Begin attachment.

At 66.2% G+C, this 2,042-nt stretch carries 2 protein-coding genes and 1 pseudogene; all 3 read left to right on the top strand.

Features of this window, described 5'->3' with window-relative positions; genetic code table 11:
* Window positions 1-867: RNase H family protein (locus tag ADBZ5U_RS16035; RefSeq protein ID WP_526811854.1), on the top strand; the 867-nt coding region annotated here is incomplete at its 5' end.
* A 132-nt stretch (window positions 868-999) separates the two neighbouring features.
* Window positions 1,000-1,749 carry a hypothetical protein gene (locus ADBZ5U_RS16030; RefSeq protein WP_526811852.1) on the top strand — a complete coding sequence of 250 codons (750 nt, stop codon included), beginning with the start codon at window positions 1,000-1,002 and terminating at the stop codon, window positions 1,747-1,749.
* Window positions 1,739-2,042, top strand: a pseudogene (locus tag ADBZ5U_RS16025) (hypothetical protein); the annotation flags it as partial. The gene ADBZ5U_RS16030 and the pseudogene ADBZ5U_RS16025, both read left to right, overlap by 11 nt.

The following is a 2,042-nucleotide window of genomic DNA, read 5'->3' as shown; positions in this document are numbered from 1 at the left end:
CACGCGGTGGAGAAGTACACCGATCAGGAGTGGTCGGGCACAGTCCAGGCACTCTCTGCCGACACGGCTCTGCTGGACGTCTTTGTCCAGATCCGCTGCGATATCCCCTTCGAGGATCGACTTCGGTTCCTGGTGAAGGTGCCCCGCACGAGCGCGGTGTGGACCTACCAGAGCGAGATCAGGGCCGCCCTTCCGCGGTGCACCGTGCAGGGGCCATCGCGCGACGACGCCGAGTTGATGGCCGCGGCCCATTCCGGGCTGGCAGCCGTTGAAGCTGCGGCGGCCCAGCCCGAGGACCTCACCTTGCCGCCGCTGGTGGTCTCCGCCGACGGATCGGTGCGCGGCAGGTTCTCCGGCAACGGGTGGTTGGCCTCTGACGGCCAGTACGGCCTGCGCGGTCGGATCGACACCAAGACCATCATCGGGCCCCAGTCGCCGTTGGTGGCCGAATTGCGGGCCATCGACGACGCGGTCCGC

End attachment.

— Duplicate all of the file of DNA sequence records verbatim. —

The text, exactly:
At 66.2% G+C, this 2,042-nt stretch carries 2 protein-coding genes and 1 pseudogene; all 3 read left to right on the top strand.

Features of this window, described 5'->3' with window-relative positions; genetic code table 11:
* Window positions 1-867: RNase H family protein (locus tag ADBZ5U_RS16035; RefSeq protein ID WP_526811854.1), on the top strand; the 867-nt coding region annotated here is incomplete at its 5' end.
* A 132-nt stretch (window positions 868-999) separates the two neighbouring features.
* Window positions 1,000-1,749 carry a hypothetical protein gene (locus ADBZ5U_RS16030; RefSeq protein WP_526811852.1) on the top strand — a complete coding sequence of 250 codons (750 nt, stop codon included), beginning with the start codon at window positions 1,000-1,002 and terminating at the stop codon, window positions 1,747-1,749.
* Window positions 1,739-2,042, top strand: a pseudogene (locus tag ADBZ5U_RS16025) (hypothetical protein); the annotation flags it as partial. The gene ADBZ5U_RS16030 and the pseudogene ADBZ5U_RS16025, both read left to right, overlap by 11 nt.

The following is a 2,042-nucleotide window of genomic DNA, read 5'->3' as shown; positions in this document are numbered from 1 at the left end:
CACGCGGTGGAGAAGTACACCGATCAGGAGTGGTCGGGCACAGTCCAGGCACTCTCTGCCGACACGGCTCTGCTGGACGTCTTTGTCCAGATCCGCTGCGATATCCCCTTCGAGGATCGACTTCGGTTCCTGGTGAAGGTGCCCCGCACGAGCGCGGTGTGGACCTACCAGAGCGAGATCAGGGCCGCCCTTCCGCGGTGCACCGTGCAGGGGCCATCGCGCGACGACGCCGAGTTGATGGCCGCGGCCCATTCCGGGCTGGCAGCCGTTGAAGCTGCGGCGGCCCAGCCCGAGGACCTCACCTTGCCGCCGCTGGTGGTCTCCGCCGACGGATCGGTGCGCGGCAGGTTCTCCGGCAACGGGTGGTTGGCCTCTGACGGCCAGTACGGCCTGCGCGGTCGGATCGACACCAAGACCATCATCGGGCCCCAGTCGCCGTTGGTGGCCGAATTGCGGGCCATCGACGACGCGGTCCGC